The Great Unmentionable’ Just why do continue to ignore the potential benefits of illegal drug use?, Public Lecture, 2012, University of Victoria, Wellington., Oral presentation
Public education and public criminology from the UK, American Society of Criminology Conference, 2013, Atlanta, Oral presentation
The ‘Day of Crime’ programme: Lessons in public education and public criminology from the UK?, European Society of Criminology Conference, 2013, Budapest, Oral presentation
Cannabis, Cultivation and Community, American Society of Criminology Conference, 2014, San Francisco, Oral presentation
The Shifting Landscape of Cannabis in the Community: Acceptance, Anxieties and Ambiguities, European Society of Criminology Conference, 2014, Prague, Oral presentation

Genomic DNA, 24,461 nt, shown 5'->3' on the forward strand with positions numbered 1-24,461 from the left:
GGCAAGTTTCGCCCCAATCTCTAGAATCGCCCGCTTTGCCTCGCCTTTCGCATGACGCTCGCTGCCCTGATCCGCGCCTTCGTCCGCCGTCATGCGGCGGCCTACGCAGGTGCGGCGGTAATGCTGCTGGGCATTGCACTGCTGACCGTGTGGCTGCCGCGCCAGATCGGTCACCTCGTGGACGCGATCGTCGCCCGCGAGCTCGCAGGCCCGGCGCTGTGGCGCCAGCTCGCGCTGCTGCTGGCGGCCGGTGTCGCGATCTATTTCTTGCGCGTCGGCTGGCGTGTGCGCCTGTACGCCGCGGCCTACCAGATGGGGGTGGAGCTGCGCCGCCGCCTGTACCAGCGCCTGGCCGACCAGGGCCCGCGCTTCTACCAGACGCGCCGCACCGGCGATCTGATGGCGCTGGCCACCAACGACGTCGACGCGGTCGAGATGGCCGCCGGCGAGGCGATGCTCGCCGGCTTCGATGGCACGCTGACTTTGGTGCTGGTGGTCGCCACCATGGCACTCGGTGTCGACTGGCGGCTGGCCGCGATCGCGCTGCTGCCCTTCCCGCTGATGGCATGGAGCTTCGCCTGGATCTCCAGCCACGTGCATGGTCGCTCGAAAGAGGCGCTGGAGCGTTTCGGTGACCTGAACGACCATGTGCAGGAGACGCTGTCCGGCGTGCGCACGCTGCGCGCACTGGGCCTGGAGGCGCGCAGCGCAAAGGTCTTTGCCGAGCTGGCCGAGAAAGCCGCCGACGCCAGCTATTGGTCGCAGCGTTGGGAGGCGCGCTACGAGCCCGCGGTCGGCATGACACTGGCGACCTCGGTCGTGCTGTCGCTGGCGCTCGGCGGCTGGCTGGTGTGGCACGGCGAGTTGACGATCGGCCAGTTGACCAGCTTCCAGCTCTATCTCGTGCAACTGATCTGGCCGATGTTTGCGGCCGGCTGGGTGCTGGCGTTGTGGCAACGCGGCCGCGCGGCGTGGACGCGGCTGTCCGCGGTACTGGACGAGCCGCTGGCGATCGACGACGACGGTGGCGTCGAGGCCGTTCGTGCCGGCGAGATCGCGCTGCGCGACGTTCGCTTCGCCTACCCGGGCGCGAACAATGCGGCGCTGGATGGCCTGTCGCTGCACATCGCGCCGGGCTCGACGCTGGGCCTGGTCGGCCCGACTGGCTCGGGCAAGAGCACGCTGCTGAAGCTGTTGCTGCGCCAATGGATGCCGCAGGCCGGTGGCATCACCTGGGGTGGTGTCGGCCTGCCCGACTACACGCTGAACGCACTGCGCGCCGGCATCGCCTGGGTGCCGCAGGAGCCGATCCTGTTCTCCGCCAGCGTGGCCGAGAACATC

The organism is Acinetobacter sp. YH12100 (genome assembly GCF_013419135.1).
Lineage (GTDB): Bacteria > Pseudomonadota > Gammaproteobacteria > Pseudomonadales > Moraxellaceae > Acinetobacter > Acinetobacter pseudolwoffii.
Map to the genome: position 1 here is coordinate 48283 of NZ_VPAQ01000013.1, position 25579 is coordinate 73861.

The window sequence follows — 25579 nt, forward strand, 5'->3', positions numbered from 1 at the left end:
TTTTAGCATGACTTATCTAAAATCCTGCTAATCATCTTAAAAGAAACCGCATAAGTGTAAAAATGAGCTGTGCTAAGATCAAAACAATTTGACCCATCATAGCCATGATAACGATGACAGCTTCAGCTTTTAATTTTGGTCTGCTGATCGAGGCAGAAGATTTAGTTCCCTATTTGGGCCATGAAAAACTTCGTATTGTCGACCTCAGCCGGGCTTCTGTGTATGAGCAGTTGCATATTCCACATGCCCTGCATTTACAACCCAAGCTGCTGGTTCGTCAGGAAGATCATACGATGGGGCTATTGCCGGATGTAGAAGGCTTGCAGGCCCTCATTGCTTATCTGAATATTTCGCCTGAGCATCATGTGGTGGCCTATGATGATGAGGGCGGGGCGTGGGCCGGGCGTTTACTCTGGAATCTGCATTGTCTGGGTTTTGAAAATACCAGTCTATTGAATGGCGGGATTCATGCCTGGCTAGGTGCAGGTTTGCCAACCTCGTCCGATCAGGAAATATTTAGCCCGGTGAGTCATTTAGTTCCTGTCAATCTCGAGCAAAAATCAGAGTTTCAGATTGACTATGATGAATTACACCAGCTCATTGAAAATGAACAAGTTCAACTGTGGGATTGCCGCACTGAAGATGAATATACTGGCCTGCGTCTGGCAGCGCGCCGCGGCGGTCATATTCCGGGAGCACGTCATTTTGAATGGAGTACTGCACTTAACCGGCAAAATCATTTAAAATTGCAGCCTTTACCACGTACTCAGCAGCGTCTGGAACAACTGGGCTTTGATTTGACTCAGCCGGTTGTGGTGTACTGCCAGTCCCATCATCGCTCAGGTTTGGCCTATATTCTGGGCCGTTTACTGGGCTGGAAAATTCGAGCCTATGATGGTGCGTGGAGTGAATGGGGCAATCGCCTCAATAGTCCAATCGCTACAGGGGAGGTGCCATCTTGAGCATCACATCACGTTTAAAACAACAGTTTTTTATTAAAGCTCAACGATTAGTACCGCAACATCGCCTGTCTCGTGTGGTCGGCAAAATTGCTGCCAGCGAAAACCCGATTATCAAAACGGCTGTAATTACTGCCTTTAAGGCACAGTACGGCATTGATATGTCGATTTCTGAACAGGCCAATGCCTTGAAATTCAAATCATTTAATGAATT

On Fallacies and Alienation: The Reductionist Drugs Discourse, The Other, Cultural Criminology Conference. 2015, VU University, Amsterdam., Oral presentation
'It was only a grope’: Findings from an evaluation of two sexual offence prevention campaigns running in the NTE, European Society of Criminology Conference, 2015, Porto, Oral presentation
Transforming Rehabilitation and Through The Gate: Research from a resettlement prison, American Society of Criminology Conference, 2016, New Orleans, Oral presentation
The Metamorphosis of Prohibition: Do global drug policy reforms represent progressive change?, American Society of Criminology Conference, 2016, New Orleans, Oral presentation